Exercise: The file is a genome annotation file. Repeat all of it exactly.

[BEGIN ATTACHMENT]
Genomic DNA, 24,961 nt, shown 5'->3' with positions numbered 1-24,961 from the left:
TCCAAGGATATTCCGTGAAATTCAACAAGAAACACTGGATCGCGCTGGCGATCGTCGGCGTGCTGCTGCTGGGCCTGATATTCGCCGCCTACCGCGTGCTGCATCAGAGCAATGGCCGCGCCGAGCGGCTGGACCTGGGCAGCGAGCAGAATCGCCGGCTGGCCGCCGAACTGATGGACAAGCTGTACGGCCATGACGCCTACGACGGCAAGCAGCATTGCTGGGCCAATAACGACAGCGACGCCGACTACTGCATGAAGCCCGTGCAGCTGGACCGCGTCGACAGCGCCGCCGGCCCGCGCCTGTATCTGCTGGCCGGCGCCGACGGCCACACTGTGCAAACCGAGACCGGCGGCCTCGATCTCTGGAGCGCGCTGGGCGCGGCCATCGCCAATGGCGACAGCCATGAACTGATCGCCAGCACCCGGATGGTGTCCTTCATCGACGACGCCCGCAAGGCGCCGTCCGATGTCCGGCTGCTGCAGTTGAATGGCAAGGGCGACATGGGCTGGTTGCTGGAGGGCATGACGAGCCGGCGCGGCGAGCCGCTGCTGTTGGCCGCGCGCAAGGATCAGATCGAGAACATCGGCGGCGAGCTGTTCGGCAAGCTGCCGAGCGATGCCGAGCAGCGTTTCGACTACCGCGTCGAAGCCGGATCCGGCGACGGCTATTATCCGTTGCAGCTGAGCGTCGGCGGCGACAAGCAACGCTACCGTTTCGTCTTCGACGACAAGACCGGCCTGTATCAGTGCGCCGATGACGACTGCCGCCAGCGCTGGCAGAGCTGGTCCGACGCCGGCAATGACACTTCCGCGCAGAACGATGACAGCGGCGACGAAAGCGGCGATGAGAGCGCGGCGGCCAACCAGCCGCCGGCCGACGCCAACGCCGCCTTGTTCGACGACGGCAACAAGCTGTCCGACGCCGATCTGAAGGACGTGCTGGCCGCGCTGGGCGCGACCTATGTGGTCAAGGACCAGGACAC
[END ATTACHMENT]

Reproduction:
Genomic DNA, 24,961 nt, shown 5'->3' with positions numbered 1-24,961 from the left:
TCCAAGGATATTCCGTGAAATTCAACAAGAAACACTGGATCGCGCTGGCGATCGTCGGCGTGCTGCTGCTGGGCCTGATATTCGCCGCCTACCGCGTGCTGCATCAGAGCAATGGCCGCGCCGAGCGGCTGGACCTGGGCAGCGAGCAGAATCGCCGGCTGGCCGCCGAACTGATGGACAAGCTGTACGGCCATGACGCCTACGACGGCAAGCAGCATTGCTGGGCCAATAACGACAGCGACGCCGACTACTGCATGAAGCCCGTGCAGCTGGACCGCGTCGACAGCGCCGCCGGCCCGCGCCTGTATCTGCTGGCCGGCGCCGACGGCCACACTGTGCAAACCGAGACCGGCGGCCTCGATCTCTGGAGCGCGCTGGGCGCGGCCATCGCCAATGGCGACAGCCATGAACTGATCGCCAGCACCCGGATGGTGTCCTTCATCGACGACGCCCGCAAGGCGCCGTCCGATGTCCGGCTGCTGCAGTTGAATGGCAAGGGCGACATGGGCTGGTTGCTGGAGGGCATGACGAGCCGGCGCGGCGAGCCGCTGCTGTTGGCCGCGCGCAAGGATCAGATCGAGAACATCGGCGGCGAGCTGTTCGGCAAGCTGCCGAGCGATGCCGAGCAGCGTTTCGACTACCGCGTCGAAGCCGGATCCGGCGACGGCTATTATCCGTTGCAGCTGAGCGTCGGCGGCGACAAGCAACGCTACCGTTTCGTCTTCGACGACAAGACCGGCCTGTATCAGTGCGCCGATGACGACTGCCGCCAGCGCTGGCAGAGCTGGTCCGACGCCGGCAATGACACTTCCGCGCAGAACGATGACAGCGGCGACGAAAGCGGCGATGAGAGCGCGGCGGCCAACCAGCCGCCGGCCGACGCCAACGCCGCCTTGTTCGACGACGGCAACAAGCTGTCCGACGCCGATCTGAAGGACGTGCTGGCCGCGCTGGGCGCGACCTATGTGGTCAAGGACCAGGACAC